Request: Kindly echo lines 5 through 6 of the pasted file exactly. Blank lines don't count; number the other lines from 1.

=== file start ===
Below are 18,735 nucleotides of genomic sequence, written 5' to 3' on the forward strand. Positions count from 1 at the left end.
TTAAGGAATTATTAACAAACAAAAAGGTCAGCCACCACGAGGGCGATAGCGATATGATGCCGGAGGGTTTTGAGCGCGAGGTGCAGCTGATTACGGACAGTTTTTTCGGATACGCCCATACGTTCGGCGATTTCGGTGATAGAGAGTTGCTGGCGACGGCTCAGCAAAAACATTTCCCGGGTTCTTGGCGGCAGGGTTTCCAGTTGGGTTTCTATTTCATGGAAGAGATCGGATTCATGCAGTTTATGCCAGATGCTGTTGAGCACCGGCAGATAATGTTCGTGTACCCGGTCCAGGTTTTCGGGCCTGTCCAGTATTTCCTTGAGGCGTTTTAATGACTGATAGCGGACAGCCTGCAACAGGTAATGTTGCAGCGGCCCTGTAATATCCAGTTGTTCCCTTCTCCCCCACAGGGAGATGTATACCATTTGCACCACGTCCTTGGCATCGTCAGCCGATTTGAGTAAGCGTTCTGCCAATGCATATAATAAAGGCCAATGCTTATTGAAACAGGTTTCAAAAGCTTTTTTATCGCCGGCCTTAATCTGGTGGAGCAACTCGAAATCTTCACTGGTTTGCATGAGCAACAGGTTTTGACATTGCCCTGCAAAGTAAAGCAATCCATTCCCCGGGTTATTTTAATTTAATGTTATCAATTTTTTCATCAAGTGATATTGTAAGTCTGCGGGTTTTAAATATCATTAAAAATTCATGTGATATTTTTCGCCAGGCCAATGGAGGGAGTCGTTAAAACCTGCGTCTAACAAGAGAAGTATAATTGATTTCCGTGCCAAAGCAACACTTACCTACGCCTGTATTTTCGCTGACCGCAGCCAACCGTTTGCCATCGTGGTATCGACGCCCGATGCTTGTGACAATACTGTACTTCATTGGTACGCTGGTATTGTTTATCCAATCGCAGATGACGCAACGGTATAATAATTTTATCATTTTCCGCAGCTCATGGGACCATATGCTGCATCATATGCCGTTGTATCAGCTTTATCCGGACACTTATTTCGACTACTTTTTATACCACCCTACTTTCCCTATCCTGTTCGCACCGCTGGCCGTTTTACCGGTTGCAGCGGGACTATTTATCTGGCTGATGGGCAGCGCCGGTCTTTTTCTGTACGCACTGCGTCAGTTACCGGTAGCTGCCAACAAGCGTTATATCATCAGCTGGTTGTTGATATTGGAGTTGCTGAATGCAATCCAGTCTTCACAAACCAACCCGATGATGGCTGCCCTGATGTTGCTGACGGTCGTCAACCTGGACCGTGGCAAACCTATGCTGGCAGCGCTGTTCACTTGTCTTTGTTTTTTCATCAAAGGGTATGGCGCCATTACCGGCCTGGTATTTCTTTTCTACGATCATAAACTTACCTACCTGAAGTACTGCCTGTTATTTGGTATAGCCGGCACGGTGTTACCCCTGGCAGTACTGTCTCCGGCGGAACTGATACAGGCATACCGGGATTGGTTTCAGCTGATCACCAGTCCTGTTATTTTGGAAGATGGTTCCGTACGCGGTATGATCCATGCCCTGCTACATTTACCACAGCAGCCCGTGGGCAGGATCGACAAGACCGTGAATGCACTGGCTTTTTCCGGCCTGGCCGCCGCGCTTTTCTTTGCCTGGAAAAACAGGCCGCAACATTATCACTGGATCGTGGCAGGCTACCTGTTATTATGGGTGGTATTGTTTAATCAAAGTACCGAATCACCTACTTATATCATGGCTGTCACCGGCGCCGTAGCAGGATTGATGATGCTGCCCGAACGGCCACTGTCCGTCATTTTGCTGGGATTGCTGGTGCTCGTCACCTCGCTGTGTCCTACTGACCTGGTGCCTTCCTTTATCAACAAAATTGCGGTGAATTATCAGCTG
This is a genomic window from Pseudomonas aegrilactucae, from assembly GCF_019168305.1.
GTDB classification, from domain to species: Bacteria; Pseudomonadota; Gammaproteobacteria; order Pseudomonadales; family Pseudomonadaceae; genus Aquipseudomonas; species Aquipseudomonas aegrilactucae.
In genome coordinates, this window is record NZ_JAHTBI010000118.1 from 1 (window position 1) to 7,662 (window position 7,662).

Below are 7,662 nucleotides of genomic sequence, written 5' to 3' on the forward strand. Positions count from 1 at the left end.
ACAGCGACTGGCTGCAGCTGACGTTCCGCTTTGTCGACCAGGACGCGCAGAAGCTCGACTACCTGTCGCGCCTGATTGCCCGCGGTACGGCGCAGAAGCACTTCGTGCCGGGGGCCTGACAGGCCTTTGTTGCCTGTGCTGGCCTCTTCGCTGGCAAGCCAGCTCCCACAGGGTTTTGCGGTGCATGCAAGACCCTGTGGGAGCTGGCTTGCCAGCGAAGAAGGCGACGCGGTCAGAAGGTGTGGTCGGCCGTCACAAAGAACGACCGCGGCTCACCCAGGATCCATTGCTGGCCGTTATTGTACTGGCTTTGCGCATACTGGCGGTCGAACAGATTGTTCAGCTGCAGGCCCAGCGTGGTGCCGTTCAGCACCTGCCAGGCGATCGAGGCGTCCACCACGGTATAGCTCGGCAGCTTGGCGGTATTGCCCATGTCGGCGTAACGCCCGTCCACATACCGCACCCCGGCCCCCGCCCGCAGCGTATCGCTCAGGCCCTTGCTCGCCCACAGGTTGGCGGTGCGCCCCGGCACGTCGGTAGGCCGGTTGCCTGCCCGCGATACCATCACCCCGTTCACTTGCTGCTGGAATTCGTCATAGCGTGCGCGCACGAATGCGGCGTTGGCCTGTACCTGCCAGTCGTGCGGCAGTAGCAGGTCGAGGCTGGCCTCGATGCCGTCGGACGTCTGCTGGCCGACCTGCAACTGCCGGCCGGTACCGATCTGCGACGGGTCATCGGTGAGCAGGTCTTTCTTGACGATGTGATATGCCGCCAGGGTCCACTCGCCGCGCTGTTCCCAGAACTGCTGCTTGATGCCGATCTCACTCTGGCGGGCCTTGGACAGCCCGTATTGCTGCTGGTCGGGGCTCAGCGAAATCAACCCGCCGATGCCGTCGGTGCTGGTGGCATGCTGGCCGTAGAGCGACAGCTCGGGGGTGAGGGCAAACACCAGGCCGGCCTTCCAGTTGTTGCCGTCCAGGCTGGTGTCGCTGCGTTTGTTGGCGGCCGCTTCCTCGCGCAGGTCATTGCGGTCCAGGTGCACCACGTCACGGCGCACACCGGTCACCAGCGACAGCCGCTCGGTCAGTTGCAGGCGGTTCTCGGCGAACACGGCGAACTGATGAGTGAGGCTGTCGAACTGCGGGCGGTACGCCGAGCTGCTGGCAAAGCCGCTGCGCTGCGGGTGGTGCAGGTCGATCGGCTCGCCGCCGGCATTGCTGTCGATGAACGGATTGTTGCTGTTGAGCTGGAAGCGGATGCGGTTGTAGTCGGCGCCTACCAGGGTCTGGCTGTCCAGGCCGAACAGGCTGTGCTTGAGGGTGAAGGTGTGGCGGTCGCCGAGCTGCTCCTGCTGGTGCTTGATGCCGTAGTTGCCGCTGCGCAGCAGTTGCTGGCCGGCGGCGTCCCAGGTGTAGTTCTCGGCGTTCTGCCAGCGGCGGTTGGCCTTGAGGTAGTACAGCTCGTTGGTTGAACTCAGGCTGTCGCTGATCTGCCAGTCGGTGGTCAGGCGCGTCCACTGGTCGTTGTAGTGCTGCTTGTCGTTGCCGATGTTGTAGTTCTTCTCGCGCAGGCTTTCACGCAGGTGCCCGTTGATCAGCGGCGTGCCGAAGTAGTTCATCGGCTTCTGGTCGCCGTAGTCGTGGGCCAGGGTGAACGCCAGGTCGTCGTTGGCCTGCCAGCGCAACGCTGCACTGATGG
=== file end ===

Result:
In genome coordinates, this window is record NZ_JAHTBI010000118.1 from 1 (window position 1) to 7,662 (window position 7,662).

Below are 7,662 nucleotides of genomic sequence, written 5' to 3' on the forward strand. Positions count from 1 at the left end.